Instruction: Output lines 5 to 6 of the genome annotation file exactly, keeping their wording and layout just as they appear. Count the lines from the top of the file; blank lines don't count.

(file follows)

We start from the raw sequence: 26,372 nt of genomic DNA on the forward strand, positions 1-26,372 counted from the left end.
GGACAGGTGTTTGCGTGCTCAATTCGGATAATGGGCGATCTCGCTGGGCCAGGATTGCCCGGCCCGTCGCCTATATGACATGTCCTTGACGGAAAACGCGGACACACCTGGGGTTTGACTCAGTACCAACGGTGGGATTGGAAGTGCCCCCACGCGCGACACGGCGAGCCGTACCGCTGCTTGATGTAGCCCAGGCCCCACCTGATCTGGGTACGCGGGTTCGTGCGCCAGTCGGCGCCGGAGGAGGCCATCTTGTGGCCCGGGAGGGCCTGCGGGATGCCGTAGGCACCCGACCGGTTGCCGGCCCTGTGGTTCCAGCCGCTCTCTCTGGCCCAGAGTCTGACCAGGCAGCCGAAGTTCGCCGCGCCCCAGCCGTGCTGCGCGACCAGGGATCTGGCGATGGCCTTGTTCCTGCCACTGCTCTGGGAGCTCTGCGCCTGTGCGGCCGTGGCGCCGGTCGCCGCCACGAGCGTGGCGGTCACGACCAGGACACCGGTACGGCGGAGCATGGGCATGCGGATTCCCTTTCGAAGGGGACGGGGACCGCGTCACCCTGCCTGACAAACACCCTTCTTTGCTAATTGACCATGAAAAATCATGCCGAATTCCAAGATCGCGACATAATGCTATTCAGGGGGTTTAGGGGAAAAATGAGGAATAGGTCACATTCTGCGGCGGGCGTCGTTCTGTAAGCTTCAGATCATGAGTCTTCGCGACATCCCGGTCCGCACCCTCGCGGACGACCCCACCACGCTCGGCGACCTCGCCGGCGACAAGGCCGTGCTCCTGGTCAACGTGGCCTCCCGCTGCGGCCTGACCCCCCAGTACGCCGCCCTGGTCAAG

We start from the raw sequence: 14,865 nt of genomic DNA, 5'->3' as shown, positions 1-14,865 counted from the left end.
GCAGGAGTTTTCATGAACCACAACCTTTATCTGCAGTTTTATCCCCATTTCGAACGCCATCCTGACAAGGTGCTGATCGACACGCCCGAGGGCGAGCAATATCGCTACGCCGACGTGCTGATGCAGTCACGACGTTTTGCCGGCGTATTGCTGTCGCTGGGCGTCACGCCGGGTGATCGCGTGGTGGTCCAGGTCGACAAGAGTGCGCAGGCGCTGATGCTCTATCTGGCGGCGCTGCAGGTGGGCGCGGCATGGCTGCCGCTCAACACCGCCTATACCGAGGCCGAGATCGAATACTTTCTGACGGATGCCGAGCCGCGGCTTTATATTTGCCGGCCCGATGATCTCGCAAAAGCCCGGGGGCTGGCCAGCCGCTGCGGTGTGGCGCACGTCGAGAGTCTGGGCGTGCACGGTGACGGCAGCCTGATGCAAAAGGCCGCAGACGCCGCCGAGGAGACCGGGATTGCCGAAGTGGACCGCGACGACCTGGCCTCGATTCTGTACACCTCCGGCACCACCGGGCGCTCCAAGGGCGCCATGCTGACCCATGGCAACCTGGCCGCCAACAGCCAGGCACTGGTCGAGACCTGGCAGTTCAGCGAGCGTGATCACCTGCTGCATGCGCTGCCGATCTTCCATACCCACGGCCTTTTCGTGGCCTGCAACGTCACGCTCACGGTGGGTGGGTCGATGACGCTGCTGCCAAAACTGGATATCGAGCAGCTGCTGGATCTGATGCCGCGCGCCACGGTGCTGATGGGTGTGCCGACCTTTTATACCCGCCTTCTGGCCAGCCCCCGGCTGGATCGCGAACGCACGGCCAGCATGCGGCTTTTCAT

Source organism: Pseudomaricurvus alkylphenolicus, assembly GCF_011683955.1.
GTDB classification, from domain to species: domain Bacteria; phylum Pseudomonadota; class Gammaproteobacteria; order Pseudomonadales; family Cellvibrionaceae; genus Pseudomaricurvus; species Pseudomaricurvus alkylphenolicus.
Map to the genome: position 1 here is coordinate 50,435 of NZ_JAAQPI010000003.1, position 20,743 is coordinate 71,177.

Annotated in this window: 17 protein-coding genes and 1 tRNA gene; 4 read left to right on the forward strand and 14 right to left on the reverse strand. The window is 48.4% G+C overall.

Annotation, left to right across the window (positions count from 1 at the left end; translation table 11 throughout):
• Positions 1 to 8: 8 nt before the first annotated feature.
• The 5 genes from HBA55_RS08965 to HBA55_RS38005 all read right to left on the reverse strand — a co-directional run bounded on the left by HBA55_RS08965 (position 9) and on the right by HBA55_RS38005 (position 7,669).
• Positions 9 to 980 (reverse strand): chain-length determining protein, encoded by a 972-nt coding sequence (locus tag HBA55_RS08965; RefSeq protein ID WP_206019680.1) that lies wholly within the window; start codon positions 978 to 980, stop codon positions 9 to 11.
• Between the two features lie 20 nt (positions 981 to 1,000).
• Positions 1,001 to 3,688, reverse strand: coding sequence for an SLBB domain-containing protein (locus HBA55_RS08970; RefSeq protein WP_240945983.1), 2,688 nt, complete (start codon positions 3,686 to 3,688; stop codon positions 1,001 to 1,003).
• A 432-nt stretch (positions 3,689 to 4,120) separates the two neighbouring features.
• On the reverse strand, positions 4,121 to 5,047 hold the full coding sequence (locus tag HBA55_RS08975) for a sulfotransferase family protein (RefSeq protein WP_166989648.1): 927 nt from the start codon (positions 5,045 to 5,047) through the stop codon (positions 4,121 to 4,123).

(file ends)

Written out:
Source organism: Pseudomaricurvus alkylphenolicus, assembly GCF_011683955.1.
GTDB classification, from domain to species: domain Bacteria; phylum Pseudomonadota; class Gammaproteobacteria; order Pseudomonadales; family Cellvibrionaceae; genus Pseudomaricurvus; species Pseudomaricurvus alkylphenolicus.